BUENOS AIRES, Sep 14 (Tierramérica).- Residents of the Argentine town of Sierra de la Ventana, in the southwest of Buenos Aires province, were able to stop a movie company from filming in an environmentally protected zone.
Producers of the film "There Be Dragons", by Roland Joffé, wanted to film scenes in the most fragile area of the Ernesto Tornquist Provincial Park.
"They were going to bring in 300 people and 60 vehicles to the area," María del Rosario Chiavacci told Tierramérica. She is a local resident and was part of the group that blocked the film team from entering the park until they finally desisted.
The Provincial Agency for Sustainable Development had authorized filming, but, given the protest, the film company decided to change to an alternate site.
First in Collecting Agro-Toxin Containers
RIO DE JANEIRO, Sep 14 (Tierramérica).- Brazilian farmers collected 24,400 used containers of agrochemicals in 2008, or 94 percent of the total sold in the country, which is the best rate achieved in the world, reported the National Institute of Container Processing.
It was a "positive" response to a law that has been in place since 2002, said Karin Kaechele, of the non-governmental Center of Life Institute, in the western state of Mato Grosso, which is undergoing a farming boom. But Brazil continues using farm chemicals that are banned in other countries, like endosulfan, she lamented.
Brazil is also a leader in consumption of agro-toxins, which contaminate grains, water, soil and air, and can lead to cancer, fetal deformation, neurological problems and depression, as well as other "chronic effects," physician Wanderlei Pignati, a researcher at the Federal University of Mato Grosso, told Tierramérica.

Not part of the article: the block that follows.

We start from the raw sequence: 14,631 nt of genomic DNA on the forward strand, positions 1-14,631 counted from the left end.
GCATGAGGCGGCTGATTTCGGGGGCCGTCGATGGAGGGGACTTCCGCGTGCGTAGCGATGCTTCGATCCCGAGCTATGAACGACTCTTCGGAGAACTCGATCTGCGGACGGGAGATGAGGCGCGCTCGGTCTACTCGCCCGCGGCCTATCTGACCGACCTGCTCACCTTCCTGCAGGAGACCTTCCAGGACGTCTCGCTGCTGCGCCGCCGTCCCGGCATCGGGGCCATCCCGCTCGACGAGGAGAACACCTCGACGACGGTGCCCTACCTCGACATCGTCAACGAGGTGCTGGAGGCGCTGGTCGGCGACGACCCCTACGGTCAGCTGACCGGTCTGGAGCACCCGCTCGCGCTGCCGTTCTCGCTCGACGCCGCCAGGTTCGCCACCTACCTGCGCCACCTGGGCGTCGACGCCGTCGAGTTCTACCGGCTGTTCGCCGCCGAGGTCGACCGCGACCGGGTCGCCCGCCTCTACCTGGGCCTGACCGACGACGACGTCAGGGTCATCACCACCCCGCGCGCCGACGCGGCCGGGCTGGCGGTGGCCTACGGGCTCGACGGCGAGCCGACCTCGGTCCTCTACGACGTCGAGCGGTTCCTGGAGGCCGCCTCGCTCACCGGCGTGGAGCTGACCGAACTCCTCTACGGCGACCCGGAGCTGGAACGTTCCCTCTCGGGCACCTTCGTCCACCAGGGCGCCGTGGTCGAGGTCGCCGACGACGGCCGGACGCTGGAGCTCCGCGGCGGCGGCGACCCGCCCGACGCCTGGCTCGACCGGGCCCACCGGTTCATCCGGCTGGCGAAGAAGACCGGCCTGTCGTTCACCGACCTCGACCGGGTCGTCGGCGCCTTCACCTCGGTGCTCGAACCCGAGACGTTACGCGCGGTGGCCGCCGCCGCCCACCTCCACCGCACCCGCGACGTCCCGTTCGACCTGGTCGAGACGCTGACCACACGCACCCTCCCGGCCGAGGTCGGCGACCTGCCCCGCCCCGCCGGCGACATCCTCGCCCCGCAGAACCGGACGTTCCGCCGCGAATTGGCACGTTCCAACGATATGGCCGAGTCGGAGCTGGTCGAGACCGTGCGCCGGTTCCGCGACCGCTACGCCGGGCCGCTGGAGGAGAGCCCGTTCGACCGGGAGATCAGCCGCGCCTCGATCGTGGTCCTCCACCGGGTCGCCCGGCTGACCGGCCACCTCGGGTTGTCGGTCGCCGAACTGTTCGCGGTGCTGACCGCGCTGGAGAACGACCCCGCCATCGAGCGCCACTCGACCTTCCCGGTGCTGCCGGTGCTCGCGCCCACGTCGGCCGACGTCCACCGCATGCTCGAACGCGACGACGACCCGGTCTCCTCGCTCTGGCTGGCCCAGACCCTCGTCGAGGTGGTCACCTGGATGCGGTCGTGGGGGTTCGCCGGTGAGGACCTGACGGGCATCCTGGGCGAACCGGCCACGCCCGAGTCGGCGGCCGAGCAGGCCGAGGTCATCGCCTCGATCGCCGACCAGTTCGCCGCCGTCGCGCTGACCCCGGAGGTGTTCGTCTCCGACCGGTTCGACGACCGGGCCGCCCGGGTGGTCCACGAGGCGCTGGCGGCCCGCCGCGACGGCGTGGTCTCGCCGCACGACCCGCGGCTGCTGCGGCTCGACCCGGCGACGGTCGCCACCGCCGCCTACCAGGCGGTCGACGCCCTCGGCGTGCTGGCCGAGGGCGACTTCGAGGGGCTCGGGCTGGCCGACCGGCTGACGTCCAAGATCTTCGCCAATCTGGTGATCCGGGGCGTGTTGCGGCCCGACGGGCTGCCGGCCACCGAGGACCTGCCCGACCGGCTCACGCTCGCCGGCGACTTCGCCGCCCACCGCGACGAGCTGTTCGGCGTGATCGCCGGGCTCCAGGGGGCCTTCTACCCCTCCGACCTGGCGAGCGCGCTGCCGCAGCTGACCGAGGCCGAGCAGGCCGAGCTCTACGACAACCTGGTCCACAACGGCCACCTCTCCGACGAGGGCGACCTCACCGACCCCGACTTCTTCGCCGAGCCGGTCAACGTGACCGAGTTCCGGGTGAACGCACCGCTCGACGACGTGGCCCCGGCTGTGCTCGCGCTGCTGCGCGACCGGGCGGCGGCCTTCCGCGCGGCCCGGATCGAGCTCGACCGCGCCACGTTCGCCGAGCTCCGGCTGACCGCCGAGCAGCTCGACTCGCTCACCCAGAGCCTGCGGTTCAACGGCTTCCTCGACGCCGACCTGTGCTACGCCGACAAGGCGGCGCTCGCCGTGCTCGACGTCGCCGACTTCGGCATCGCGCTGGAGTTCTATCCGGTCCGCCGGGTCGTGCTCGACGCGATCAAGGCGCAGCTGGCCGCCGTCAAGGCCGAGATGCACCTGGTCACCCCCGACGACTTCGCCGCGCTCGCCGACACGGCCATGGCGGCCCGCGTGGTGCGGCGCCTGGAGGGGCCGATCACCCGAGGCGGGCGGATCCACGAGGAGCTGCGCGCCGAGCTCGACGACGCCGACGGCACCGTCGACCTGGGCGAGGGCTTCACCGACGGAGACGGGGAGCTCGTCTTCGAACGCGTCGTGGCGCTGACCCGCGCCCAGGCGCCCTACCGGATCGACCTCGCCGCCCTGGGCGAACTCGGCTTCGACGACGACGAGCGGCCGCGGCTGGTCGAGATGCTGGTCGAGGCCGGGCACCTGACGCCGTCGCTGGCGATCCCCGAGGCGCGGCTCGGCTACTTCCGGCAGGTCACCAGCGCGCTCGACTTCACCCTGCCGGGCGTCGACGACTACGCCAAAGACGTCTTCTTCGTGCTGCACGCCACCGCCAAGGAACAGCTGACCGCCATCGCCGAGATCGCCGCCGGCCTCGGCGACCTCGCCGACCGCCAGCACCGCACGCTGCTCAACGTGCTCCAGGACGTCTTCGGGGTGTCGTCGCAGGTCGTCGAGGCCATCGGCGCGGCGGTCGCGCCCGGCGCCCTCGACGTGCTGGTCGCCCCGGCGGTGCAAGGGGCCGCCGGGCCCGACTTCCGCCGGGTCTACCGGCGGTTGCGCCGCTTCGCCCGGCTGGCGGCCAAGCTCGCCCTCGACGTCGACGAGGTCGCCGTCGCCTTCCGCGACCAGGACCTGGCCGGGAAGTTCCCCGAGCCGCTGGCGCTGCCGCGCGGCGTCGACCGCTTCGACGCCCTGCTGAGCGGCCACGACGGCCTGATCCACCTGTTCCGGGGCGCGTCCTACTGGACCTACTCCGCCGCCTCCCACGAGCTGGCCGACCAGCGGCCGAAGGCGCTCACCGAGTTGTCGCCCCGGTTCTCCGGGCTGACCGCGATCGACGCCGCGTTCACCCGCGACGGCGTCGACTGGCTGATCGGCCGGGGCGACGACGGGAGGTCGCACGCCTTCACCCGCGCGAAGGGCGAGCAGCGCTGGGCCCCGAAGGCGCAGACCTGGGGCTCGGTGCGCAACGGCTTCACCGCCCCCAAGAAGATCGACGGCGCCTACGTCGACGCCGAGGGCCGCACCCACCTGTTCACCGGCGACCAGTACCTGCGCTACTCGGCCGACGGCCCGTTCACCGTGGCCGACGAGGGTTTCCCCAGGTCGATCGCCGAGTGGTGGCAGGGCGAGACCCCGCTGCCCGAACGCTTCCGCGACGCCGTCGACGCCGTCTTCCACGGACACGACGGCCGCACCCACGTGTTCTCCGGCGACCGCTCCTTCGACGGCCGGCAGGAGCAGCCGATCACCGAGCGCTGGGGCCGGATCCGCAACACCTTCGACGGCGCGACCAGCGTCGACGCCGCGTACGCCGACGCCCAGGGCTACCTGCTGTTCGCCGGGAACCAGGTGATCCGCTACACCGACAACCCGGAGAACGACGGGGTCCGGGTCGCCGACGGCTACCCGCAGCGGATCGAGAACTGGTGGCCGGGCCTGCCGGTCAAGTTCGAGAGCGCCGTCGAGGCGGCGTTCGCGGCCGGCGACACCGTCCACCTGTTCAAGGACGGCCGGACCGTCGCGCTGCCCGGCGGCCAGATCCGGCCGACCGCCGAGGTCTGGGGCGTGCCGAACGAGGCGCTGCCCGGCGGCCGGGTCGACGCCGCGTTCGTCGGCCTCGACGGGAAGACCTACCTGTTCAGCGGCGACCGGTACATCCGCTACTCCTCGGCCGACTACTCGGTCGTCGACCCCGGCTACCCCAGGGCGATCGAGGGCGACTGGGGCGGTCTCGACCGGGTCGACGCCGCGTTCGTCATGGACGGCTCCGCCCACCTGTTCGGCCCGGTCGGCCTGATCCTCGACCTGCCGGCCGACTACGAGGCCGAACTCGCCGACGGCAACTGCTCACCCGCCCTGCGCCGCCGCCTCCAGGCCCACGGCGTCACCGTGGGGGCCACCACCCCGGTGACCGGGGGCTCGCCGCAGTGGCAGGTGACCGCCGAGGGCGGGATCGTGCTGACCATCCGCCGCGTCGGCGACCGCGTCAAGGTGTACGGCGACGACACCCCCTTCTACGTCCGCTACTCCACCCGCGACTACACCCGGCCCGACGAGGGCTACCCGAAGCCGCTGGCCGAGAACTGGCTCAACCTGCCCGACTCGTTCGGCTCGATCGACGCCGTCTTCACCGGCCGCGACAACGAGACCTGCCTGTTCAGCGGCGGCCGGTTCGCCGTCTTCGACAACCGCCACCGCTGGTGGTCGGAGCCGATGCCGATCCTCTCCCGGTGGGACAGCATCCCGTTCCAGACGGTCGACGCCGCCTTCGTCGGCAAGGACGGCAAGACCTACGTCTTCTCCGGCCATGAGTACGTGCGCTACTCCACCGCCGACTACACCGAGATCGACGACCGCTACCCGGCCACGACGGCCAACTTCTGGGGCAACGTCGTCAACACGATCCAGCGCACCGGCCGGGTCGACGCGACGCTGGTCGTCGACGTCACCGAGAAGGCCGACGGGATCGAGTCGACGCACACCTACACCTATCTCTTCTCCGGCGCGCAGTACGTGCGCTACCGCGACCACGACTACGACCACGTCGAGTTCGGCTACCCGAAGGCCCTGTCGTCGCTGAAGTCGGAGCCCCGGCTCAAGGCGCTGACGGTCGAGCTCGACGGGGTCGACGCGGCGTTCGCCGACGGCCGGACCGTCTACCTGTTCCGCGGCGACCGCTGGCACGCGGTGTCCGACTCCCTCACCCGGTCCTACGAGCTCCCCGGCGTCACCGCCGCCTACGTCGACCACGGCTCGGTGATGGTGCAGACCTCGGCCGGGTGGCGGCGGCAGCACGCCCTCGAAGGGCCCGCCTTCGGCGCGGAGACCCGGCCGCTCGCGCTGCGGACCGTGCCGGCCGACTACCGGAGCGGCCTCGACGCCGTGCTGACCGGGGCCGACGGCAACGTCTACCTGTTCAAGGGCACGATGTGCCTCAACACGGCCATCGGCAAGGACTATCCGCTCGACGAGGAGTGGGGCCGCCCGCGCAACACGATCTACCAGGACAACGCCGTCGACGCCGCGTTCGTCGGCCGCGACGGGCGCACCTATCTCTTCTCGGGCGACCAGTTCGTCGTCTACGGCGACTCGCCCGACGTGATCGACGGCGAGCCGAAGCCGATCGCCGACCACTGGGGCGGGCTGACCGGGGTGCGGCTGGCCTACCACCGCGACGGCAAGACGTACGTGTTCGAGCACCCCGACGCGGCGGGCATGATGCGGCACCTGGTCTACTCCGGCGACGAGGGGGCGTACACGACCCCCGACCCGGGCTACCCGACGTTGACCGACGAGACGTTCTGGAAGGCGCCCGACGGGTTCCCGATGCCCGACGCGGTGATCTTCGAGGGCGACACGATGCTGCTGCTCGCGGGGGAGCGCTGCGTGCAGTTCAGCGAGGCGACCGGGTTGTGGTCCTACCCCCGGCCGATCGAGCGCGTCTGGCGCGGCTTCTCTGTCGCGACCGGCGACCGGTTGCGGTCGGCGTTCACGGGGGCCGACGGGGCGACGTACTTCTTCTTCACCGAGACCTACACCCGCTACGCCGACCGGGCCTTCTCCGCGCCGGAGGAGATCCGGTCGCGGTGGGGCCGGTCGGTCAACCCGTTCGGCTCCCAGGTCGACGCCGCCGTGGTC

Collecting empty farm chemical containers presents "a tiny portion" of the contamination, he said.
Time to Update Water Infrastructure
MEXICO CITY, Sep 14 (Tierramérica).- Floods in the north and northeast of Mexico City require new methods for rapid removal of rainwater to prevent overflow of canals during times of heavy rains, says Agustín Breña, an expert in water engineering at the Autonomous Metropolitan University.
"The flooding problem is one that won't be resolved in the short term, which is why we need to think about strategies for the medium and long terms," Breña told Tierramérica.
In 1910, the metropolitan area covered 27 square kilometers, by 1960 it had jumped to 382 square km, and in 2000 it reached 1,350. By next year it is expected to have a total area of 1,475 square kilometers - which will need a bigger water infrastructure.
New Weather Station
TEGUCIGALPA, Sep 14 (Tierramérica).- A new weather station, which will allow scientists to track the effects of climate change in one of the main productive valleys of Honduras, was inaugurated last week by local officials, aid representatives and academics.
Situated in the city of Siguatepeque, in the central valley of Comayagua, the station will provide information that will help in decision making and sustainable environmental policies, "which will contribute to better productivity in the zone," Siguatepeque's Mayor Guillermo Martínez told Tierramérica.
The data will be utilized by the National School of Forestry Sciences and ecological networks that are operating in the area, he said.
The weather station is part of a donation from the non-governmental organization Geologists of the World, supported by the government of the Principality of Asturias.
(END) *Source: Inter Press Service.
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